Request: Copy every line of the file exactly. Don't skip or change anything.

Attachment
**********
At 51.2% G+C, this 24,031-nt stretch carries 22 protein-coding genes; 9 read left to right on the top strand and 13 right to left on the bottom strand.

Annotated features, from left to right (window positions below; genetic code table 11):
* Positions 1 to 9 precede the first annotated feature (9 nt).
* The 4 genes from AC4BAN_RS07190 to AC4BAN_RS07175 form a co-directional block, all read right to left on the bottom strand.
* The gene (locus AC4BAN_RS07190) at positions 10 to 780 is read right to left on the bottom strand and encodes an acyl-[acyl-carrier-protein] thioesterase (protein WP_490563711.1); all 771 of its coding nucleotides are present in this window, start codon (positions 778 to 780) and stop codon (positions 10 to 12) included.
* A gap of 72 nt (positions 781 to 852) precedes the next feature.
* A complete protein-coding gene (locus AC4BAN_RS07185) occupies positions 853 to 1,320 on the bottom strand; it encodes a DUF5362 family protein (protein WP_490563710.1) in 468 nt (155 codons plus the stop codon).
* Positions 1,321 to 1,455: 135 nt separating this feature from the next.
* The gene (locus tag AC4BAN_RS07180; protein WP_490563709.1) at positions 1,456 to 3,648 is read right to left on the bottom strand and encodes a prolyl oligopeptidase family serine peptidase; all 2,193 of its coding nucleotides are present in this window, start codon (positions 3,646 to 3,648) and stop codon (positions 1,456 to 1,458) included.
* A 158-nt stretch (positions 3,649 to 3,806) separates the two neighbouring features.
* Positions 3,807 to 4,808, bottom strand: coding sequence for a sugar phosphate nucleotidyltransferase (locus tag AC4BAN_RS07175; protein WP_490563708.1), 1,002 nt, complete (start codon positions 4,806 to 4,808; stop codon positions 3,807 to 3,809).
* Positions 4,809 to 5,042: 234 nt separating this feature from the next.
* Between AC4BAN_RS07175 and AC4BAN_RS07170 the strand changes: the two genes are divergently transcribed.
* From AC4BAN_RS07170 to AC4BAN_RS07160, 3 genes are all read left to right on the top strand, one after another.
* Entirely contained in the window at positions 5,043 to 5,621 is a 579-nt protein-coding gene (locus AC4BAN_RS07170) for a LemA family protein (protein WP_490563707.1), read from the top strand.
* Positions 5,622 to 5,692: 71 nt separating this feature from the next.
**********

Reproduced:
At 51.2% G+C, this 24,031-nt stretch carries 22 protein-coding genes; 9 read left to right on the top strand and 13 right to left on the bottom strand.

Annotated features, from left to right (window positions below; genetic code table 11):
* Positions 1 to 9 precede the first annotated feature (9 nt).
* The 4 genes from AC4BAN_RS07190 to AC4BAN_RS07175 form a co-directional block, all read right to left on the bottom strand.
* The gene (locus AC4BAN_RS07190) at positions 10 to 780 is read right to left on the bottom strand and encodes an acyl-[acyl-carrier-protein] thioesterase (protein WP_490563711.1); all 771 of its coding nucleotides are present in this window, start codon (positions 778 to 780) and stop codon (positions 10 to 12) included.
* A gap of 72 nt (positions 781 to 852) precedes the next feature.
* A complete protein-coding gene (locus AC4BAN_RS07185) occupies positions 853 to 1,320 on the bottom strand; it encodes a DUF5362 family protein (protein WP_490563710.1) in 468 nt (155 codons plus the stop codon).
* Positions 1,321 to 1,455: 135 nt separating this feature from the next.
* The gene (locus tag AC4BAN_RS07180; protein WP_490563709.1) at positions 1,456 to 3,648 is read right to left on the bottom strand and encodes a prolyl oligopeptidase family serine peptidase; all 2,193 of its coding nucleotides are present in this window, start codon (positions 3,646 to 3,648) and stop codon (positions 1,456 to 1,458) included.
* A 158-nt stretch (positions 3,649 to 3,806) separates the two neighbouring features.
* Positions 3,807 to 4,808, bottom strand: coding sequence for a sugar phosphate nucleotidyltransferase (locus tag AC4BAN_RS07175; protein WP_490563708.1), 1,002 nt, complete (start codon positions 4,806 to 4,808; stop codon positions 3,807 to 3,809).
* Positions 4,809 to 5,042: 234 nt separating this feature from the next.
* Between AC4BAN_RS07175 and AC4BAN_RS07170 the strand changes: the two genes are divergently transcribed.
* From AC4BAN_RS07170 to AC4BAN_RS07160, 3 genes are all read left to right on the top strand, one after another.
* Entirely contained in the window at positions 5,043 to 5,621 is a 579-nt protein-coding gene (locus AC4BAN_RS07170) for a LemA family protein (protein WP_490563707.1), read from the top strand.
* Positions 5,622 to 5,692: 71 nt separating this feature from the next.